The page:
Ideas for making cards, and I feature Tim’s the local art shop

July 8, 2012

Golden Horse Collage

 

How should an artist go about making cards?

I am currently putting together some ideas for a workshop on card-making for artists. The more I think about it, the wider the topic seems to be. Whatever the technique used, here are a few general pointers:

 

“Some golden rules of card-making”

However interesting the image, it needs to be “eye candy” (i.e. very pleasing).

The design as seen from a distance is more important than the detail.

Blank space around your design can be attractive.

When choosing colours, consider how the card will look on a mantelpiece or wall.  Lay colours next to each other and check how pleasing the result before starting the image.

An appealing theme is a good idea (e.g. mother and baby animals) but design trumps theme. An outstanding design using a simple heart or birthday cake silhouette can be quite sufficient.

  

Getting started

 

The Lady and the Lion

The Lady and the Lion

If you already have artwork that looks good from a distance, this can be scanned or photographed and reproduced as cards. To use the original picture directly, mount it onto a card blank using Spray Mount.

Some of your artwork may not be good enough to frame but perhaps contains one or more beautiful sections. These areas can be cut out and used. For example, you may end up with part of a figure, or even just an abstract design with beautiful colours and shapes that can be mounted onto a card blank. This is a really good tip for making use of artwork that would otherwise be discarded.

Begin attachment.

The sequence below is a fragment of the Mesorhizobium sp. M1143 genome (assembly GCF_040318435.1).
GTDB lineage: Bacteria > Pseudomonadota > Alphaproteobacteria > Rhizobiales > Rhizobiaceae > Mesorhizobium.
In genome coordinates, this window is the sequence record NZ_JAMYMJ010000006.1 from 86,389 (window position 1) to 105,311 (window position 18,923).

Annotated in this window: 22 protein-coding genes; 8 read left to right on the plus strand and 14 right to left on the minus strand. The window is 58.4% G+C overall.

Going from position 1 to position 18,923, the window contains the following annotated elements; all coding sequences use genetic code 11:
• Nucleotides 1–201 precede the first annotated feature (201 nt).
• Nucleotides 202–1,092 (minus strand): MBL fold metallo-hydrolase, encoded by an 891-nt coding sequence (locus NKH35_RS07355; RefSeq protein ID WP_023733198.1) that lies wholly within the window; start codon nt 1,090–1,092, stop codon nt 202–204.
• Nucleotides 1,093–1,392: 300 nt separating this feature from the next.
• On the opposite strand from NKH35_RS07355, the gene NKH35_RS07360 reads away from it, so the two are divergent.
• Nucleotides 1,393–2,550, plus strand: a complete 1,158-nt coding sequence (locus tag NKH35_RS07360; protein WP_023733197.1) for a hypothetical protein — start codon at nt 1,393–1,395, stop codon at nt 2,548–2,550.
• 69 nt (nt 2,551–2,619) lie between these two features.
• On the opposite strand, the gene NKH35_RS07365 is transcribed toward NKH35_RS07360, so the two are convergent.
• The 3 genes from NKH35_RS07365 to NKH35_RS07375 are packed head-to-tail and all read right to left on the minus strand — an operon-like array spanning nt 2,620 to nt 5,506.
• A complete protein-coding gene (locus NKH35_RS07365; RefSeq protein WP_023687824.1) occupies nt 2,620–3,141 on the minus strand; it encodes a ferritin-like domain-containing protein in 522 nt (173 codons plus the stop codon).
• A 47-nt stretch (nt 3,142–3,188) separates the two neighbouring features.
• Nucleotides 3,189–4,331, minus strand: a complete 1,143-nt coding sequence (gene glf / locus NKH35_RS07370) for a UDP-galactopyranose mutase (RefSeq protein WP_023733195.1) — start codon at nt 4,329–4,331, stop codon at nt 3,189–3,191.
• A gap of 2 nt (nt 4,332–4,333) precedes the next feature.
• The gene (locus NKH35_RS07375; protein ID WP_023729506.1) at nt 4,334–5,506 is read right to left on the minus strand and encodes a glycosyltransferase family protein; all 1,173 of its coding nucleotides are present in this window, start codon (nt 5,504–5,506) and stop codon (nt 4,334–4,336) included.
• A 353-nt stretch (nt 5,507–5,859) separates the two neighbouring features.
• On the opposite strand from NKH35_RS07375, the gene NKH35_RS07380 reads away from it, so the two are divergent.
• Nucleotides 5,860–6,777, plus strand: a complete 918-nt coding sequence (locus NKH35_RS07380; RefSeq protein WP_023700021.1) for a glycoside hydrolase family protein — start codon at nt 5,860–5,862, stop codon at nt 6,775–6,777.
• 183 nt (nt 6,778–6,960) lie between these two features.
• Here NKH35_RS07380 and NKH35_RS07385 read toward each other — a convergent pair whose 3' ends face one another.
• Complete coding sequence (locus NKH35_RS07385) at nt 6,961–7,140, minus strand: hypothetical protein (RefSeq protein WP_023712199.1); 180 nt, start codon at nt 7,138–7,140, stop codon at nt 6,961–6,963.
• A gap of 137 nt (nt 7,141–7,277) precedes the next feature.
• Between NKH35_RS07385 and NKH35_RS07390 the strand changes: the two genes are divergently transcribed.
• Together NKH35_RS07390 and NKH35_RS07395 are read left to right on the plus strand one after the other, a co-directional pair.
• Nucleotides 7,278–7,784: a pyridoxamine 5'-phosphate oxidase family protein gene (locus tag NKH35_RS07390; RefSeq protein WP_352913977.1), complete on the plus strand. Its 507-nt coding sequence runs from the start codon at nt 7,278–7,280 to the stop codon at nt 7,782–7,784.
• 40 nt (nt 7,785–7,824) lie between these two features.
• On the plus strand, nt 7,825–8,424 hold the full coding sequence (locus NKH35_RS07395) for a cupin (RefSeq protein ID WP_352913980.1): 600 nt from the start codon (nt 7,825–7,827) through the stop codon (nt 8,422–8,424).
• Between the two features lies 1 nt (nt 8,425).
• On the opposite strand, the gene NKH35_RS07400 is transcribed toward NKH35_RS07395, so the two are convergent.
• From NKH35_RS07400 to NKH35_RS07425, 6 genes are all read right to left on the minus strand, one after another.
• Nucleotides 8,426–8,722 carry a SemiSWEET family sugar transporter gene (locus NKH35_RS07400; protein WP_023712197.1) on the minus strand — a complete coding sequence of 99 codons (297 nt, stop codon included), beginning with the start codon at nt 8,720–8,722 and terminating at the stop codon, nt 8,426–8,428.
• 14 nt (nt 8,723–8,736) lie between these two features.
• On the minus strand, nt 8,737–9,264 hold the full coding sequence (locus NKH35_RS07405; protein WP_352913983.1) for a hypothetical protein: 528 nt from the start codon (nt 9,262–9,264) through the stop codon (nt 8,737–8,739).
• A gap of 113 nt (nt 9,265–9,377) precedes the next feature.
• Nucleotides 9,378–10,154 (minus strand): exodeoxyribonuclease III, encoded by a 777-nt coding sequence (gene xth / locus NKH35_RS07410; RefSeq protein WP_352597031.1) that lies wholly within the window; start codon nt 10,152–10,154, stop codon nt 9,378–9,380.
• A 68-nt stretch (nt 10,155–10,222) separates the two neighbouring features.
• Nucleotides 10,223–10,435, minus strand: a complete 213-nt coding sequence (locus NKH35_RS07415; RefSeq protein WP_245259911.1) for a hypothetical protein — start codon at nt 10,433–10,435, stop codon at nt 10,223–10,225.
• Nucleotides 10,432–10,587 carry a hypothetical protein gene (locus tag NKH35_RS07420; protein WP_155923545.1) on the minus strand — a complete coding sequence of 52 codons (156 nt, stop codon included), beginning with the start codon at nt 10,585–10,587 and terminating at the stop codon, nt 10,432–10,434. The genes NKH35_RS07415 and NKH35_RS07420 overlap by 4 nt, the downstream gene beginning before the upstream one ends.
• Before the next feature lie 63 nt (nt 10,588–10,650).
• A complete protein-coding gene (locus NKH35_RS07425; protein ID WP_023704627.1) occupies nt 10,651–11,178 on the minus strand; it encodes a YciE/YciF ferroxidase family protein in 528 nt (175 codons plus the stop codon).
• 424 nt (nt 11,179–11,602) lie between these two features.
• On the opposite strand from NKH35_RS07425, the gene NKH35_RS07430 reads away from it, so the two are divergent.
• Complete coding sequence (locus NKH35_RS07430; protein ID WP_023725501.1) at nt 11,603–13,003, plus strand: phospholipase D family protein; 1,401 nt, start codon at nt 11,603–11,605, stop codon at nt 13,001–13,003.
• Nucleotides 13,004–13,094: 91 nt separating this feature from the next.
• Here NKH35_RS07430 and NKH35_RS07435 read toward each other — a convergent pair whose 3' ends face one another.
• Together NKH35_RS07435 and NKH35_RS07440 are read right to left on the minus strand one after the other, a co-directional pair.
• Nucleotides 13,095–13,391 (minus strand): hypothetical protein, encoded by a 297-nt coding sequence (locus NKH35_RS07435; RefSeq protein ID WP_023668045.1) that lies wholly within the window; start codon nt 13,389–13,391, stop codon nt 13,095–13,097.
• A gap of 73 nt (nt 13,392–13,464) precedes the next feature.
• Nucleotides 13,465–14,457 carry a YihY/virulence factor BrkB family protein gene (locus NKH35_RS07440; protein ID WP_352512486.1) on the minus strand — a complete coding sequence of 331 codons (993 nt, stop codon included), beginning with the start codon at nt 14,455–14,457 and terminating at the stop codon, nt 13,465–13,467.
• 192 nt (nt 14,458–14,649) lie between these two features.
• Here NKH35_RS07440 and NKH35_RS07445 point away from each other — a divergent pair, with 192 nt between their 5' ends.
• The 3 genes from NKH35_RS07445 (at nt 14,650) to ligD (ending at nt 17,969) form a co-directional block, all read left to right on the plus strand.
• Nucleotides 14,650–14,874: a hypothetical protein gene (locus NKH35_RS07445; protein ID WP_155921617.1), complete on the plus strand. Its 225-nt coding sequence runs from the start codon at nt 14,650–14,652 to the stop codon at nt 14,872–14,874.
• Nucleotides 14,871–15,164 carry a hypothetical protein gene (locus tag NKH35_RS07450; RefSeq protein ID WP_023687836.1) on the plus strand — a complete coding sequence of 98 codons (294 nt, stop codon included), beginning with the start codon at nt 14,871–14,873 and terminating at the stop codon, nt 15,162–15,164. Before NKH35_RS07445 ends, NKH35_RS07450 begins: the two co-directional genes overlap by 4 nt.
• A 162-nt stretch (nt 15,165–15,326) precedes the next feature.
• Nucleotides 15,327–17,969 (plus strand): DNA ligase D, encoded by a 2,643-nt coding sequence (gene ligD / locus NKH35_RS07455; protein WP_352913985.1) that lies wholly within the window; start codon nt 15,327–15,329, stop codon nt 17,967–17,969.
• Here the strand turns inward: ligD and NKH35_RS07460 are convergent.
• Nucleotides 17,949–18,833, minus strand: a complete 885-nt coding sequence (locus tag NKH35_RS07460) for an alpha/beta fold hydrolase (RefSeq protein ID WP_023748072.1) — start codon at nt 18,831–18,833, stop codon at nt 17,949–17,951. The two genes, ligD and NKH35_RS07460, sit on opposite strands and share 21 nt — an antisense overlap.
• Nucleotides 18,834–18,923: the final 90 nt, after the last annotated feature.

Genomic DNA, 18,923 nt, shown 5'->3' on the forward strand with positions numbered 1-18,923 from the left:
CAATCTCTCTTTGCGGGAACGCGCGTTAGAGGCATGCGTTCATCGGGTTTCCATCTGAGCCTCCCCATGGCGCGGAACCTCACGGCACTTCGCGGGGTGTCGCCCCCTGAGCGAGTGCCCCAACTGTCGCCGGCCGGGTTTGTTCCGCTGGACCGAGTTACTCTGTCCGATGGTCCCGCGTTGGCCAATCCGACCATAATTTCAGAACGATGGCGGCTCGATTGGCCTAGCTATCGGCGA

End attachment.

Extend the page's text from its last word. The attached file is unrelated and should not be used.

New ideas for cards

In the workshop, there will be the opportunity to try out three arty craft methods:

Ink and pen images

 

Silhouette techniques

 

Tissue paper and pen layering (see further down for guided instructions)

Believe it or not, the elephant design (above) was taken from a photo of a pregnant elephant who was trained to do birthing exercises.

 

 Art and craft shopping in Herts: Where to buy your stuff

Shopping for card-making is a real pleasure. For these cards, I have used FW acrylic inks, Staedtler Triplus Fineliner pens and various colours of tissue paper, card blanks, PVA glue, various brushes, coloured card and Pilot gold and silver pens.

 

So, where should one go to buy this stuff in Hertfordshire? I highly recommend Tims Art Shop in Hitchin which is where I source most of my craft products and art materials. You’ll find this shop next to the market in Hitchin town centre.

 

The photos above and below were taken in Tims. Here I’m just showing small sections of their craft selection. They are also really well-stocked in everything you need for the fine arts from dip pens to oil paints. 

 

 

The staff are always friendly, and over the years have been great at pointing me in the direction of products that do indeed prove to be the most useful.

For the shop’s opening hours, contact details and information about their mail order service, click here to reach Tims Art Shop website.